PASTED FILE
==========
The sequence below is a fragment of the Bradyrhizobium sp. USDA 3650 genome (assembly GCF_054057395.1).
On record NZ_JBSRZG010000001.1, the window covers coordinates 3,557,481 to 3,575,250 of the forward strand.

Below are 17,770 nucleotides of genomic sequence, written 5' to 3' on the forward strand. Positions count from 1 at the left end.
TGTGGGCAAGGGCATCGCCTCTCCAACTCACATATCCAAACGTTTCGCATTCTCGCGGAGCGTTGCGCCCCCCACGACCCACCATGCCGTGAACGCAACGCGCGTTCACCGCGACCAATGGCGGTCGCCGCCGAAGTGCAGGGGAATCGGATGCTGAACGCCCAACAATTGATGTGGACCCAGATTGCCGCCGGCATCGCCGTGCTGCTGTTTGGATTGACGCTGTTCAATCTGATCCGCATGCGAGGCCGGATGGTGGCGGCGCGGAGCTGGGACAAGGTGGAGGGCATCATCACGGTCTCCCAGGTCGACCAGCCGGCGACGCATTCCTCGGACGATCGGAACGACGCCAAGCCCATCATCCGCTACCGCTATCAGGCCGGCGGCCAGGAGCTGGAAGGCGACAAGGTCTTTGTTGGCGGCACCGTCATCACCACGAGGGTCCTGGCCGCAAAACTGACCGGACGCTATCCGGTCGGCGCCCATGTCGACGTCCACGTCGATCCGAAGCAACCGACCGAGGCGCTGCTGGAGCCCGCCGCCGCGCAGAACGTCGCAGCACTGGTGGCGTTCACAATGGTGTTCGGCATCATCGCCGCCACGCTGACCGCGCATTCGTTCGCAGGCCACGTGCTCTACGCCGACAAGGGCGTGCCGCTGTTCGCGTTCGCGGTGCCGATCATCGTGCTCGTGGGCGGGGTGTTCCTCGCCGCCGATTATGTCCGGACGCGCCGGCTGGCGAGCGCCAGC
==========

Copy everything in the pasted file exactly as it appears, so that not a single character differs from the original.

The sequence below is a fragment of the Bradyrhizobium sp. USDA 3650 genome (assembly GCF_054057395.1).
On record NZ_JBSRZG010000001.1, the window covers coordinates 3,557,481 to 3,575,250 of the forward strand.

Below are 17,770 nucleotides of genomic sequence, written 5' to 3' on the forward strand. Positions count from 1 at the left end.
TGTGGGCAAGGGCATCGCCTCTCCAACTCACATATCCAAACGTTTCGCATTCTCGCGGAGCGTTGCGCCCCCCACGACCCACCATGCCGTGAACGCAACGCGCGTTCACCGCGACCAATGGCGGTCGCCGCCGAAGTGCAGGGGAATCGGATGCTGAACGCCCAACAATTGATGTGGACCCAGATTGCCGCCGGCATCGCCGTGCTGCTGTTTGGATTGACGCTGTTCAATCTGATCCGCATGCGAGGCCGGATGGTGGCGGCGCGGAGCTGGGACAAGGTGGAGGGCATCATCACGGTCTCCCAGGTCGACCAGCCGGCGACGCATTCCTCGGACGATCGGAACGACGCCAAGCCCATCATCCGCTACCGCTATCAGGCCGGCGGCCAGGAGCTGGAAGGCGACAAGGTCTTTGTTGGCGGCACCGTCATCACCACGAGGGTCCTGGCCGCAAAACTGACCGGACGCTATCCGGTCGGCGCCCATGTCGACGTCCACGTCGATCCGAAGCAACCGACCGAGGCGCTGCTGGAGCCCGCCGCCGCGCAGAACGTCGCAGCACTGGTGGCGTTCACAATGGTGTTCGGCATCATCGCCGCCACGCTGACCGCGCATTCGTTCGCAGGCCACGTGCTCTACGCCGACAAGGGCGTGCCGCTGTTCGCGTTCGCGGTGCCGATCATCGTGCTCGTGGGCGGGGTGTTCCTCGCCGCCGATTATGTCCGGACGCGCCGGCTGGCGAGCGCCAGC